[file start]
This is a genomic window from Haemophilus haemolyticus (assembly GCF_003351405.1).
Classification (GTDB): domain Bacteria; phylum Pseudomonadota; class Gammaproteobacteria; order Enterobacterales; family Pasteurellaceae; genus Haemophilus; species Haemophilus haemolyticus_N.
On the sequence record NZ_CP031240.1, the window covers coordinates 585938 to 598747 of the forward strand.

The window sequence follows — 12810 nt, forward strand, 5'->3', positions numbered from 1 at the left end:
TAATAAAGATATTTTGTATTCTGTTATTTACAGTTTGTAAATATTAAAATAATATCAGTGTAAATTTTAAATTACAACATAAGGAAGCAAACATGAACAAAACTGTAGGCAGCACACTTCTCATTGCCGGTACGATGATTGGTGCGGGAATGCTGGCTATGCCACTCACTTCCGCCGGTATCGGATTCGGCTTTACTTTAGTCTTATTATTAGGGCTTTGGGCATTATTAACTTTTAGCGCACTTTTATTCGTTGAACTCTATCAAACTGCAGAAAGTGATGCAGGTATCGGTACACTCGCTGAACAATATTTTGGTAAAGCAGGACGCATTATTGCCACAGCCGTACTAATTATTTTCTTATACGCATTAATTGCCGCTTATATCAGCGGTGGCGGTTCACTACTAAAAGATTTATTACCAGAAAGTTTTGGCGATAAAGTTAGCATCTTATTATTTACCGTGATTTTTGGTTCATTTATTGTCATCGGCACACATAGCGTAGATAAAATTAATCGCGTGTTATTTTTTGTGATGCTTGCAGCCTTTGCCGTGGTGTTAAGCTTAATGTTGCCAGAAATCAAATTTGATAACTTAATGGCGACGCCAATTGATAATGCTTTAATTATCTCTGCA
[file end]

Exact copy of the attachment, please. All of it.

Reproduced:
This is a genomic window from Haemophilus haemolyticus (assembly GCF_003351405.1).
Classification (GTDB): domain Bacteria; phylum Pseudomonadota; class Gammaproteobacteria; order Enterobacterales; family Pasteurellaceae; genus Haemophilus; species Haemophilus haemolyticus_N.
On the sequence record NZ_CP031240.1, the window covers coordinates 585938 to 598747 of the forward strand.

The window sequence follows — 12810 nt, forward strand, 5'->3', positions numbered from 1 at the left end:
TAATAAAGATATTTTGTATTCTGTTATTTACAGTTTGTAAATATTAAAATAATATCAGTGTAAATTTTAAATTACAACATAAGGAAGCAAACATGAACAAAACTGTAGGCAGCACACTTCTCATTGCCGGTACGATGATTGGTGCGGGAATGCTGGCTATGCCACTCACTTCCGCCGGTATCGGATTCGGCTTTACTTTAGTCTTATTATTAGGGCTTTGGGCATTATTAACTTTTAGCGCACTTTTATTCGTTGAACTCTATCAAACTGCAGAAAGTGATGCAGGTATCGGTACACTCGCTGAACAATATTTTGGTAAAGCAGGACGCATTATTGCCACAGCCGTACTAATTATTTTCTTATACGCATTAATTGCCGCTTATATCAGCGGTGGCGGTTCACTACTAAAAGATTTATTACCAGAAAGTTTTGGCGATAAAGTTAGCATCTTATTATTTACCGTGATTTTTGGTTCATTTATTGTCATCGGCACACATAGCGTAGATAAAATTAATCGCGTGTTATTTTTTGTGATGCTTGCAGCCTTTGCCGTGGTGTTAAGCTTAATGTTGCCAGAAATCAAATTTGATAACTTAATGGCGACGCCAATTGATAATGCTTTAATTATCTCTGCA